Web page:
How to Talk to Your Teen about Divorce
For the children of parents going through a divorce, the impact can be overwhelming and confusing. Read these tops tips from a family counselor on how to talk about divorce with your teen.
Divorce signals the end of one chapter in the lives of the people involved. For the children of parents going through a divorce, the impact can be overwhelming and confusing. Teens have inevitably seen examples of divorce from their friends’ parents and on TV, many of which may have likely been negative portrayals of the process that is going to take place.
According to Christine Hammond, family counselor and founder of Grow With Christine, divorce is hard for a child regardless of their age. A common mistake that parents make with older children is that they turn to them for advice and tend to overshare details the teen may not want or need to hear.
Hammond shares some of her top tips on what your teen needs to hear you say during a divorce. But she warns that saying these statements is not enough; they need to see you live out your words in the actions that follow.
Reminder: This is not your fault.
As Hammond shares, kids are naturally self-centered and do not yet have the brain development required to see that some events are not about them. Many children will feel a lot of guilt and blame following a divorce.
Telling your teen in different ways that the divorce had nothing to do with them will help to reassure them over time.
We love you
This statement cannot be overused in the days, weeks, and months following the announcement of your divorce. Your teen may be internalizing a lot of emotions or interpreting the arguments that take place as if they are the topic of them.
When it comes to custodial arrangements and parenting plans, you’ll likely be dissecting your teen’s day-to-day and using their name frequently. Try to keep these kinds of conversations private. For example, wait to talk until your child is asleep, or they are away from your home with a mediator.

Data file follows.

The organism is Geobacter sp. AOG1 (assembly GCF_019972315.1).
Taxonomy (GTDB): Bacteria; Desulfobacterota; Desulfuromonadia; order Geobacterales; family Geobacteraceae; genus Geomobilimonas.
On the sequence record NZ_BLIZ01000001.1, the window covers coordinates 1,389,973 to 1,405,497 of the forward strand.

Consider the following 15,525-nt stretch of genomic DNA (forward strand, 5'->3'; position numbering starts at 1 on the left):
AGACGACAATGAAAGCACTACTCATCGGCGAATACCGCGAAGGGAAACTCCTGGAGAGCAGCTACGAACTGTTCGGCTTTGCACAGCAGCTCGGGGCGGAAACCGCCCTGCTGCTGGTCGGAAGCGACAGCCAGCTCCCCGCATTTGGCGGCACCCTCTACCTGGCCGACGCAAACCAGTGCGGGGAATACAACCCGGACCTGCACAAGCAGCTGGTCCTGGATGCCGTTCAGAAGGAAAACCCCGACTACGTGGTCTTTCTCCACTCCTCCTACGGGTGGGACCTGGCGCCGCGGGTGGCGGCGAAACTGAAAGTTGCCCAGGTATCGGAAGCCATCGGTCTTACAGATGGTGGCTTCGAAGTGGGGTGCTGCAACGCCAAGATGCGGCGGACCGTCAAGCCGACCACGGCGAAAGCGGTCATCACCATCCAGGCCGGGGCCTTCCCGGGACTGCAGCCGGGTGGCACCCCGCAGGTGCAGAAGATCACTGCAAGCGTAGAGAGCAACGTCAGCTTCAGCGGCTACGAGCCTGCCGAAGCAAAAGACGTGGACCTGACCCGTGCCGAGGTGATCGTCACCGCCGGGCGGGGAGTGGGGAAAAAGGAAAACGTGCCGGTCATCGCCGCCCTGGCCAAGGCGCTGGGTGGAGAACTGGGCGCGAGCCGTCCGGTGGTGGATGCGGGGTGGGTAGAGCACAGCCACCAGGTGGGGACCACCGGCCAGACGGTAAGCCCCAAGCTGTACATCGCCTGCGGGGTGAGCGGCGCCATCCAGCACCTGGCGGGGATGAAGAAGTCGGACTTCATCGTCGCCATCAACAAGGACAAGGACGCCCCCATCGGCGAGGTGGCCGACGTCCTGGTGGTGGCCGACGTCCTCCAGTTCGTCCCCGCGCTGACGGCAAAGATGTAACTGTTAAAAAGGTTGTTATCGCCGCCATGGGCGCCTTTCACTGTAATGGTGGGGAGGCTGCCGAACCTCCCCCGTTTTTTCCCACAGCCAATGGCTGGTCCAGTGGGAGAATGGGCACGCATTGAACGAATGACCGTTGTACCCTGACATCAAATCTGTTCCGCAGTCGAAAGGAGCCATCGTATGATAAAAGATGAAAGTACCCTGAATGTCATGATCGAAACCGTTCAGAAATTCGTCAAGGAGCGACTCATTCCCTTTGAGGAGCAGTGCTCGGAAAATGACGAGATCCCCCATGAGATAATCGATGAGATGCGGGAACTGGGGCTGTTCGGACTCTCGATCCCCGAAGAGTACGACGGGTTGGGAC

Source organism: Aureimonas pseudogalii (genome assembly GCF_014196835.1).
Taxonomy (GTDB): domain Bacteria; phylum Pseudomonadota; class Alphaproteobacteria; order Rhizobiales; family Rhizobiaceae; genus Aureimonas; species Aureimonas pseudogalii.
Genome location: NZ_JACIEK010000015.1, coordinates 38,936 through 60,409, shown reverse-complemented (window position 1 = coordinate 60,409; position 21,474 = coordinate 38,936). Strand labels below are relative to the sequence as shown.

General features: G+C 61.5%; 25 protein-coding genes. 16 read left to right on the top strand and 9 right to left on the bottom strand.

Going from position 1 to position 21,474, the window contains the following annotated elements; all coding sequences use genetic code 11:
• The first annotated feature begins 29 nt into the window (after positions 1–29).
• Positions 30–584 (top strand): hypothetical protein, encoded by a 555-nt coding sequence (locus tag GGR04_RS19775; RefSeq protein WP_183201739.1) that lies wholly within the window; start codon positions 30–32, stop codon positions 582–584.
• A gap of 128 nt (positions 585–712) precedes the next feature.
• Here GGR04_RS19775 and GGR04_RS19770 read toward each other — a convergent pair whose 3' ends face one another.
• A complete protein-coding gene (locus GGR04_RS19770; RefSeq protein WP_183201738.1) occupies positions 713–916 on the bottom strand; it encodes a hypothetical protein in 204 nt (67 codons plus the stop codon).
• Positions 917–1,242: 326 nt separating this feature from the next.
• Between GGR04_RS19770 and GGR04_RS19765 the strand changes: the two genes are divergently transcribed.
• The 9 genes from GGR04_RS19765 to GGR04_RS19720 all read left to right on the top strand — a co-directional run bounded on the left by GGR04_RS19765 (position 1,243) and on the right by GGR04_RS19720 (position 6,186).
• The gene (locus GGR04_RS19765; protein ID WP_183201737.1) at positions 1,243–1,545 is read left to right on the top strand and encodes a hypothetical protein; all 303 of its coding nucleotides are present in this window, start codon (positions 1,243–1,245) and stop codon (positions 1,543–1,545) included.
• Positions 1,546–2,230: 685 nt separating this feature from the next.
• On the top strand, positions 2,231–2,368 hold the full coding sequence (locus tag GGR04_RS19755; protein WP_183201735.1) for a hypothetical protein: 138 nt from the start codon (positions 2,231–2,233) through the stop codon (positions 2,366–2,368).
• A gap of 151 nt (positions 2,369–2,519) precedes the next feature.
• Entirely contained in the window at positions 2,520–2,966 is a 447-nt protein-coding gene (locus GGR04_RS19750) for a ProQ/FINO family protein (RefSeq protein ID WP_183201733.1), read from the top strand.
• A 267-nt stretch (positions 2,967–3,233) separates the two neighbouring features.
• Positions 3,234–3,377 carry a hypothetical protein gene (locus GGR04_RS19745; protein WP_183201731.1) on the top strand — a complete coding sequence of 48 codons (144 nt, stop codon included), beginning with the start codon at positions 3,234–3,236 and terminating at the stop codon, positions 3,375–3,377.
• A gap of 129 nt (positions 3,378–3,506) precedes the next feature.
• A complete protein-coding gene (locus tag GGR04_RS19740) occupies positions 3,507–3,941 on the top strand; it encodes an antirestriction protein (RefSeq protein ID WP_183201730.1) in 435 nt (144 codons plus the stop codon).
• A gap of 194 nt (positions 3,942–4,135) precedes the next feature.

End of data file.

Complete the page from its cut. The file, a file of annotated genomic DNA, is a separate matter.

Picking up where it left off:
Divorce is a new chapter, but it does not erase the last one.
There are many ways that you can say this, but the significance remains the same. According to Hammond, you need to remind your child that the marriage between their parents was not a mistake. Blaming the marriage rather than the people involved may lead a child to believe that they are also a mistake along with the marriage.
By framing it as the family moving towards a new chapter, you make it possible to help your teen find healthy ways to understand the imminent.
You are the child, and we are the adults.
This is another way to remind your teen that they are not responsible for your wellbeing or any logistics surrounding your decisions. Reinforce the understanding that there are many adults in their life who are working together to help them.
Consider looking for a mental health counselor or child therapist in your area who can be an unbiased third-party resource for your child during this time.
We are here for you.
Remind your teen that you and your co-parent are both resources for them. By telling them that they can turn to you at any time, you keep the door open for future conversations or questions that might come up.
Even in the most amicable divorces, keeping the lines of communication clear and unalterable is important to maintaining a successful co-parenting relationship. Using Talking Parents for your calls, messages, and calendar can help you avoid misunderstandings and create clear Records of your interactions should there ever be conflict in the future. Streamlining your communication channels will also allow you to remove your children t from the role of “messenger” between your homes and allow both parents to make decisions together